Roundup: Half year after establishing relations, Israel expects more cooperation with Arab states

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JERUSALEM, Feb. 22 (Xinhua) -- Approximately six months after Israel's peace deals with the United Arab Emirates (UAE) and Bahrain, there is optimism in the region about the future.

Experts believe that such relations will likely flourish, as the accords have also led to normalization of relations with Morocco and Sudan, despite destabilizing factors that exist in the region.

While the global pandemic has slowed down the development of certain aspects of the relations, it seems they are still at a honeymoon stage with involved sides still getting to know each other.

The talk of peace and normalization comes after decades during which the region was all about conflict and discord. The last peace agreements Israel had signed with Egypt and Jordan were not met with the same enthusiasm, but frequent incidents and fluctuating tensions.

"We are seeing a warmer peace. We're seeing peace not just between governments but between peoples," said Yonatan Freeman from Department of Political Science of Hebrew University of Jerusalem.

The breadth of cooperation will help consolidate the relations. However, only when the initial enthusiasm cools down, the real extent of the ties will become evident.

"There is a lot of excitement and noise, but it is not clear yet how much of this translates into real business," said Dan Catarivas, director general of Foreign Trade and international relations at the Manufacturer's Association of Israel.

Immediately after the deals were signed, Israeli companies and businessmen rushed to try and seize the opportunities. Large conventions have already been held, with many more planned. Israel's large banks have already launched initiatives to help Israelis invest in these countries.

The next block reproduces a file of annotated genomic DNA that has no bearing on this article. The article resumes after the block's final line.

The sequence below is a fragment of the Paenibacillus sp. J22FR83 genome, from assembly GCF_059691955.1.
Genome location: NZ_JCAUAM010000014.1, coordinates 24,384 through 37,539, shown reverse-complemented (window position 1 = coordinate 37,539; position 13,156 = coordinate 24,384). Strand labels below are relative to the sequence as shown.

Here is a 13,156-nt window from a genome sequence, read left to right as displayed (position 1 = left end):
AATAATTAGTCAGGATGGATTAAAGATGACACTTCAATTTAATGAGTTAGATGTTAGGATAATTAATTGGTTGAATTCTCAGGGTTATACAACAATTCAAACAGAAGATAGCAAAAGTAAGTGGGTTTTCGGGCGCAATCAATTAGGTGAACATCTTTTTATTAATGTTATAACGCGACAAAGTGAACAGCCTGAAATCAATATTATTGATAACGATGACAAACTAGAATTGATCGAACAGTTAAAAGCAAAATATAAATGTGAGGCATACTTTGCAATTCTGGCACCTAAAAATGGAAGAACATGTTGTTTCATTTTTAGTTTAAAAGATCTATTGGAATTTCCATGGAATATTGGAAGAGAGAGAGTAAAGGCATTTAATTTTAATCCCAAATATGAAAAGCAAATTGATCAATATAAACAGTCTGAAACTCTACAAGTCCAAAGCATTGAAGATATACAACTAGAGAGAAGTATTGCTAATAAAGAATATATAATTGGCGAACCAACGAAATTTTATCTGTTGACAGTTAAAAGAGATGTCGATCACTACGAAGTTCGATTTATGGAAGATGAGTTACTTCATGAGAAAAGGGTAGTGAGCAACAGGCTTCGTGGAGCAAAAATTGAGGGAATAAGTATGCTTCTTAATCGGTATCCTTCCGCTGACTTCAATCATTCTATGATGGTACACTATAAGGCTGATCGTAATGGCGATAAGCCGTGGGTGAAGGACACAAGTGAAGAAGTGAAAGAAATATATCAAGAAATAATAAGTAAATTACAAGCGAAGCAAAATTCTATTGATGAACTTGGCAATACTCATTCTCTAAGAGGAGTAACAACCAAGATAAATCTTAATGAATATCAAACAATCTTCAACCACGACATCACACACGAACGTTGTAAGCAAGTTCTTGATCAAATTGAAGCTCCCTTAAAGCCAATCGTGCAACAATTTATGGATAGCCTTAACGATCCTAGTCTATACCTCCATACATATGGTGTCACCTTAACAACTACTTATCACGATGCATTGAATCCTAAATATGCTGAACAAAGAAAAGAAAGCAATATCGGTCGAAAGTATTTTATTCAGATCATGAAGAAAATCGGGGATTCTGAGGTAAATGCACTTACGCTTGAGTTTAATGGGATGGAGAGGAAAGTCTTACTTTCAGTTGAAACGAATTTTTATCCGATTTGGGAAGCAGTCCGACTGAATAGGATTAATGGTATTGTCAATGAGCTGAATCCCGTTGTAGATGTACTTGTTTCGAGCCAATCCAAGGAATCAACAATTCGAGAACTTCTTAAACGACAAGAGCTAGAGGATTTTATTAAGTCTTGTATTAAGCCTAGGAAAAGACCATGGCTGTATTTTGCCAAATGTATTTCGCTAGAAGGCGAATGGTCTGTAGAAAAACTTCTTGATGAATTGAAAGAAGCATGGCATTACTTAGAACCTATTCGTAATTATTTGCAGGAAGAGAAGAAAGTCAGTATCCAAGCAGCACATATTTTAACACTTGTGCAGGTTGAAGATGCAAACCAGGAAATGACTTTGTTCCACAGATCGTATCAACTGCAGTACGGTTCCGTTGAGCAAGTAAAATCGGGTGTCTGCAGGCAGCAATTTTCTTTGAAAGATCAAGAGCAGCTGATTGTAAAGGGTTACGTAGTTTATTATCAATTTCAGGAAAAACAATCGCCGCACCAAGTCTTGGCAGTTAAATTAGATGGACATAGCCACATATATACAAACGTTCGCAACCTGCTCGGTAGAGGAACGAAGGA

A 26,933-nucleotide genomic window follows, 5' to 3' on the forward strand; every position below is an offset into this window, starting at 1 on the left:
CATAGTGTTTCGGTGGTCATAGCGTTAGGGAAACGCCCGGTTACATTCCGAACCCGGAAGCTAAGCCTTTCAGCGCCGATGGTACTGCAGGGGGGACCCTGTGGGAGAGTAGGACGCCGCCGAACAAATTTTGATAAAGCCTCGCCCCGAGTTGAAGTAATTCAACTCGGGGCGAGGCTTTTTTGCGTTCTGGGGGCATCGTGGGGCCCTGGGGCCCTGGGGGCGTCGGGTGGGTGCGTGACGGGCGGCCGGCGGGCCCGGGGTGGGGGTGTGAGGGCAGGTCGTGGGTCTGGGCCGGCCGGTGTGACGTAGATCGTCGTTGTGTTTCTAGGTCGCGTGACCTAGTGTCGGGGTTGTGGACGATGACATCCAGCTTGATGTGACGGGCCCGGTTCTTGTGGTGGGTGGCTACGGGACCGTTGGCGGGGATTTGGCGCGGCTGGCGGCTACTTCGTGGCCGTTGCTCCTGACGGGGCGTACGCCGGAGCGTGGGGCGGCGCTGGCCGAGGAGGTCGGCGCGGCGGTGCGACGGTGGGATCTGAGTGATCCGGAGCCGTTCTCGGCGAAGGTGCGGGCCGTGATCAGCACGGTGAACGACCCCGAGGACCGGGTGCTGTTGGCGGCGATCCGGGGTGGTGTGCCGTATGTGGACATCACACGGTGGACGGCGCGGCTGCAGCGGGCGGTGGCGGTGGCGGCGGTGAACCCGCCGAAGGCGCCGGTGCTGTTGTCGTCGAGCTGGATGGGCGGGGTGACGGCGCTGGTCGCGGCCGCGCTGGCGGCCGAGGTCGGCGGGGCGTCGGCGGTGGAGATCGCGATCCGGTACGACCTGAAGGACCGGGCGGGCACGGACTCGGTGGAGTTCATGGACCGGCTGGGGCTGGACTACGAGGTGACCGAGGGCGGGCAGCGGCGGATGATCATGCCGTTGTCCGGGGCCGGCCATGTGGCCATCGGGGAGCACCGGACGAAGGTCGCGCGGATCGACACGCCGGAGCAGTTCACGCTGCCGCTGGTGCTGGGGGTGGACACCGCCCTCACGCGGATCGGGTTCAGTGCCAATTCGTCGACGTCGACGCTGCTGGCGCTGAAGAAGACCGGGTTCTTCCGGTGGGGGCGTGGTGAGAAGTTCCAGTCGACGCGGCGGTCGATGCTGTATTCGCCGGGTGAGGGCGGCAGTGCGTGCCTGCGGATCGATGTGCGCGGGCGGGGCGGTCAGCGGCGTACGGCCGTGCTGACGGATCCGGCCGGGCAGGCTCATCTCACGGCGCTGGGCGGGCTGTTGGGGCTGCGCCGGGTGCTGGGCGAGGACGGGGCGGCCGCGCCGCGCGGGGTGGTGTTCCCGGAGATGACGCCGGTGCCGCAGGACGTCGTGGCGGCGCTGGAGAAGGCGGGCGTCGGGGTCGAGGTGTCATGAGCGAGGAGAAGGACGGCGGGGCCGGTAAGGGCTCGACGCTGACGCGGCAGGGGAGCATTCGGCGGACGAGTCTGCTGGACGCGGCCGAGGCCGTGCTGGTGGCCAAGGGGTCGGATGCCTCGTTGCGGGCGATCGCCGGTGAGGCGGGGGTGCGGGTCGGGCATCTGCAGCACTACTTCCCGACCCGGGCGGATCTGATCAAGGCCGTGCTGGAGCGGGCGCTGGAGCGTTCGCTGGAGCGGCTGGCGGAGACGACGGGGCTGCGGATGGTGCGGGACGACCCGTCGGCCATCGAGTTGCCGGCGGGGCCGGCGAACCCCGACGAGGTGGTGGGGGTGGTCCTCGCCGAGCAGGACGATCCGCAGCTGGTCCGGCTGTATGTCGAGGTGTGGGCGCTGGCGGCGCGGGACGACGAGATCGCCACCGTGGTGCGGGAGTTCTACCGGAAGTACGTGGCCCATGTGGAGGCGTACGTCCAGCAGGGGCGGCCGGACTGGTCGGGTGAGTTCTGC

Tens of thousands of Israeli tourists flocked to Dubai as soon as direct flights were launched. The traffic stopped when Israel re-imposed travel restrictions due to COVID-19. However, once these restrictions are lifted, it is expected that tourism between Israel and the Gulf will resume.

"Until now it was just one way," said Moran Zaga, a researcher from the University of Haifa. "The relations will become more mutual ... this mutual movement is important."

A deciding factor in the future of the region is the U.S. involvement. In the first conversation between U.S. President Joe Biden and Israeli Prime Minister Benjamin Netanyahu, Biden voiced his "support for the recent normalization of relations between Israel and countries in the Arab and Muslim world."

The new U.S. administration has already made changes in its policy towards Iran and while a resumption of negotiations between Israelis and Palestinians seems far, U.S. policy changes on both matters could impact Israel's relations with the Gulf states.

While it appears there is a solid foundation of mutual interests that led to the establishment of the relations, there are potential sticking points. While Israel, the UAE and Bahrain see Iran as a danger, there is still a difference in how they perceive the threat.

"Iran is an enemy to Israel but seen as an adversary to the Gulf states," said Zaga. "For them, not every solution is a military one.

In recent years, Israel has carried out hundreds of attacks against Iranian targets throughout the Middle East. Officials have repeatedly vowed that they will not allow Iran to acquire nuclear capabilities.

"As long as Israel continues attacks against Iranian targets, this could cause cracks in the relations," Zaga added.

For years, it was believed that before a solution was reached between Israelis and Palestinians, normalization with other countries in the region was not on the table. But the peace deals last year demonstrated otherwise. Perhaps this change could even push the rivals to negotiation.

"More links between Israel and the Arab world will also help the Palestinians," said Freeman. Enditem

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